Monday, March 1, 2010
What I'm Reading: Prairie Fever
43º ~ sun with high wafting bits of cloud, rain to the south
I've been a fan of Mary Biddinger's blog, The Word Cage, for quite a while now and have enjoyed her poems when I've come across them in the journals. However, none of this previous knowledge prepared me for Prairie Fever, Biddinger's first book, published in 2007 (I know, I know...I'm always late to the party).
While my focus went immediately to the prairie part of the title, it would have been better placed in the fever, for that is what this collection is...feverish. I read the poems in one long torrent of words and was nearly exhausted when I finished. These poems are tightly wound in both language and meaning. One gets the feeling that the speaker of each poem has been waiting a long time to say whatever has been kept still and silent for too long.
Woven of both first- and second-person points of view, I never felt as if I completely knew the speakers or the "you" they addressed. This instability took some getting used to, but the concision of the lines and the surprising twists of language kept me reading long enough to gain my bearings.
Another of Biddinger's strengths is her ability to weave lyric and narrative, drawing on the most powerful elements of each. Over the course of the book a story develops of the often hard life lived at the edges of a down-on-its-luck, Midwestern town. Throughout the story, the image of the train tracks recurs, almost always with the sense of our being on the wrong side of said tracks or under the trestles where dark and dangerous events occur.
A few examples:
In "Man in Blue," the speaker describes her skin as "freckled from weeding, bee / chasing, falling down hills // and off cliffs." Later she speaks of spending the winter "foot-shackled / in a sugar beet farmer's shed, / forgetting the mending, milk, // other things with soft names." The poem ends with a blood image (blood and bleeding play a large part in the entire collection): "Ruby / handprints around my neck." Chilling. Disturbing. Wonderfully wrought.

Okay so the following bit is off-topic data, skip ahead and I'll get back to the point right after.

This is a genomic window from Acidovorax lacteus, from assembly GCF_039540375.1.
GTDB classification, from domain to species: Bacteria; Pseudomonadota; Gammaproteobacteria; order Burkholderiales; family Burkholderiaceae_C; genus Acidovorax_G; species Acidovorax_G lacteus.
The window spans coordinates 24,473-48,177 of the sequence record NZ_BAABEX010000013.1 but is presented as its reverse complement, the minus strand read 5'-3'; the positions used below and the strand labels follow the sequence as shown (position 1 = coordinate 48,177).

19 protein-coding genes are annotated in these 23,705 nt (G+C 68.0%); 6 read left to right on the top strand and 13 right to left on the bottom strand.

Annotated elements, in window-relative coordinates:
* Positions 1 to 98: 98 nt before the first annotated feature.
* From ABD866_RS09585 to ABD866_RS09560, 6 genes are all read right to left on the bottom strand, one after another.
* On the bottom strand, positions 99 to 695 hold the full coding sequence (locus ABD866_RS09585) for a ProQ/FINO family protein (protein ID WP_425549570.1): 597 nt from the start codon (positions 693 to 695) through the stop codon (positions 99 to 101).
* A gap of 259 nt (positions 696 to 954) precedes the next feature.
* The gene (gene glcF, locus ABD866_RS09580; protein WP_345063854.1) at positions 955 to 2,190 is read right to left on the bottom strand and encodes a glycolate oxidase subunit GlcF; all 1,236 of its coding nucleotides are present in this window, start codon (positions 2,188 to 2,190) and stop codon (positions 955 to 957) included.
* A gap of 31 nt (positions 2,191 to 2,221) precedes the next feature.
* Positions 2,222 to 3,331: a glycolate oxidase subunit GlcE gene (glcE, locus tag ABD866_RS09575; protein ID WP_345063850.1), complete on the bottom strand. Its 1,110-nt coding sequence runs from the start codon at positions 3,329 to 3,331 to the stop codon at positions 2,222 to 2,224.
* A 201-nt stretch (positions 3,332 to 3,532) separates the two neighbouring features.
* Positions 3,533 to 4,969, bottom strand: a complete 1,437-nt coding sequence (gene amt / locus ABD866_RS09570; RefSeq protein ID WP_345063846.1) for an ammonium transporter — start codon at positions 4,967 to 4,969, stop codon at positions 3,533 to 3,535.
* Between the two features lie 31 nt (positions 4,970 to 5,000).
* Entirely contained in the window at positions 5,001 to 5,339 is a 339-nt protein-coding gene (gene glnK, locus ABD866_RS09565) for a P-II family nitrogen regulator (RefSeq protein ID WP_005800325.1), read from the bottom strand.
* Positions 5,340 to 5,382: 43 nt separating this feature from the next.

Here's an excerpt from "The Twins":
nothing left of the night,
only train cars and breath.
They could dust me for prints
and find just fingertip salt and rust.
You were a halo of consonants
in the dull ebb of my pulse.
In one of the last poems in the book, "Coyote," the speaker states, "I chose you over / all other disturbances." As a reader who tends to run from disturbances in my own life, I admire Biddinger for giving us poems that rush headlong into the vortex of a not always pastoral and beautiful prairie/world.
Support a Poet/Poetry Today: Buy or Borrow a Copy of This Book
Steel Toe Books, 2007
The reference librarian who secretly lives in me Googled "prairie fever" and found this on Wikipedia (not the most reputable of sources, but quick): Prairie madness is a term that describes an affliction that was common in the United States among white settlers of the Great Plains during the mid to late 1800s. Another common (though, technically incorrect) name for the affliction is "Prairie fever." The madness was a result of the extreme isolation experienced by former city dwellers and farmers more used to hilly and forested country. The affected individual would fixate on the fact that they were surrounded by hundreds of miles of prairie land, with no neighbors or anyone to talk to. When the perceived isolation became too much to bear, mental breakdown would occur. Breakdowns induced by prairie madness often led to starvation and suicide.